On Thursday, the Riigikogu passed (66 votes in favour, 1 abstention) the Act on Amendments to the General Part of the Economic Activities Code Act and Amendments to the Act on Amendments to and Implementation of the Maintenance of Law and Order Act (573 SE), initiated by the Government, which eliminates inaccuracies in the General Part of the Economic Activities Code Act, as well as the Maintenance of Law and Order Act, due to enter into force as of 1 July.
Among other things, the Act specifies the application of the General Part of the Economic Activities Code Act to the professional activities of advocates, trustees in bankruptcy, patent agents, sworn translators and auditors, and the definition of the specialist in charge in the field of construction. It also specifies, for example, the application for an activity licence and the activity licence obligation in different fields.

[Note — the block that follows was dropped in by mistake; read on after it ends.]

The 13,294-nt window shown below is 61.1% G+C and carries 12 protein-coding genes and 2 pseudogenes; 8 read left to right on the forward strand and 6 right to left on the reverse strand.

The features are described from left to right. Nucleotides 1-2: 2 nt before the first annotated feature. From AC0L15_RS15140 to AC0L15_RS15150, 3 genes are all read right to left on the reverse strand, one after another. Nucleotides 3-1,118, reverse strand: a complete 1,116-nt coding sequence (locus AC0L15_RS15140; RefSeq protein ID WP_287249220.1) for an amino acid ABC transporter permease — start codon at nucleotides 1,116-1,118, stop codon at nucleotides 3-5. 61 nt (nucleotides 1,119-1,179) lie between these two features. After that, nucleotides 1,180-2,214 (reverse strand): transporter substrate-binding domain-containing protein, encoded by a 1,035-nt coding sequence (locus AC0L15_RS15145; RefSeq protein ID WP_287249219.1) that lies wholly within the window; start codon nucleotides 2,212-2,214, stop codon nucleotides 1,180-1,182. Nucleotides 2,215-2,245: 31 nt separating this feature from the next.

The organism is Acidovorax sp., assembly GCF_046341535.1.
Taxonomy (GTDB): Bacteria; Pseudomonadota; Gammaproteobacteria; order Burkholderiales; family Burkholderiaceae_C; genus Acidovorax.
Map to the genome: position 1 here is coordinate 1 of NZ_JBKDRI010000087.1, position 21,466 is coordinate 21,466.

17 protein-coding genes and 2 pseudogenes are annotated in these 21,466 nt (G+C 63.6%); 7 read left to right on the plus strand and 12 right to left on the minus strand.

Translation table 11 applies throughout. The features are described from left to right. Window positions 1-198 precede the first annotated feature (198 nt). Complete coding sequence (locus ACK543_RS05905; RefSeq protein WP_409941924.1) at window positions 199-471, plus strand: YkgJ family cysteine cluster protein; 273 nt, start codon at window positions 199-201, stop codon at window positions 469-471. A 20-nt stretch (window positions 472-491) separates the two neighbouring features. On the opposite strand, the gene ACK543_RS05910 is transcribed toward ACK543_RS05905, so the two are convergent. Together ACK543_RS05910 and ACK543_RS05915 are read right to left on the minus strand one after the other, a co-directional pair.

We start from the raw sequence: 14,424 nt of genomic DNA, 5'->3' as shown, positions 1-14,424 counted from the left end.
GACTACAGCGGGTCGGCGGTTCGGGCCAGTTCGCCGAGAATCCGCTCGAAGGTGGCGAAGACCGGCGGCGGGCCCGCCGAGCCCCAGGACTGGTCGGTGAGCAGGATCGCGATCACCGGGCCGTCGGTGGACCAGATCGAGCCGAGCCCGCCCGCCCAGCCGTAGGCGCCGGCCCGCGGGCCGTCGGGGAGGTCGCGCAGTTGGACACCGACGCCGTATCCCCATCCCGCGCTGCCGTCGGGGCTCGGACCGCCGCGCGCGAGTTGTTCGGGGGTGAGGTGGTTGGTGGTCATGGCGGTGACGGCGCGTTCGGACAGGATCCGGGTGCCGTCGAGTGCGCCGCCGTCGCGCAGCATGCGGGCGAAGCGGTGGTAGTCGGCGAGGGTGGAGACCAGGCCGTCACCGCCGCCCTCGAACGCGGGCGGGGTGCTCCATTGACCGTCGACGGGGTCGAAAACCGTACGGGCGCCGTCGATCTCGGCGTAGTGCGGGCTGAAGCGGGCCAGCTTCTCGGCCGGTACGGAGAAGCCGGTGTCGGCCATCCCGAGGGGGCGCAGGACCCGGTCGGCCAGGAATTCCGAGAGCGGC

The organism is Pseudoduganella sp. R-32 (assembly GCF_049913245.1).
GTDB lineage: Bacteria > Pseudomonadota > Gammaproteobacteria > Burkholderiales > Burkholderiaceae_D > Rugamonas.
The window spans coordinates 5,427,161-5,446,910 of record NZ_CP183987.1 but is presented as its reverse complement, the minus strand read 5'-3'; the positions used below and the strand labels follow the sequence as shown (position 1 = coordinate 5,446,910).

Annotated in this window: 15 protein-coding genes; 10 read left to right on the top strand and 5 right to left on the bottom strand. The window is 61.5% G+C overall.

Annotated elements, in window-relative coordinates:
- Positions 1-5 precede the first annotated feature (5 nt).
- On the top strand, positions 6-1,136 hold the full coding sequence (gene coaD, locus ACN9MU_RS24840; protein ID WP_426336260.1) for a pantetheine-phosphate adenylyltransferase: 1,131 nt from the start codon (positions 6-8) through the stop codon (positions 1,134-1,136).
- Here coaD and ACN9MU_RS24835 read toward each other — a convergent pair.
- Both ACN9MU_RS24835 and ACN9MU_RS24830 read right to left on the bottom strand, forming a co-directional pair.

The General Part of the Economic Activities Code Act which was passed in the Riigikogu in 2011 will enter into force as of 1 July this year. It reforms the activity licences of undertakings and provides for replacement of the current registrations of economic activities.
The Act due to enter into force will repeal the Register of Economic Activities Act and, in the future, economic activities will be restricted through the activity licences of undertakings, and the notification obligation.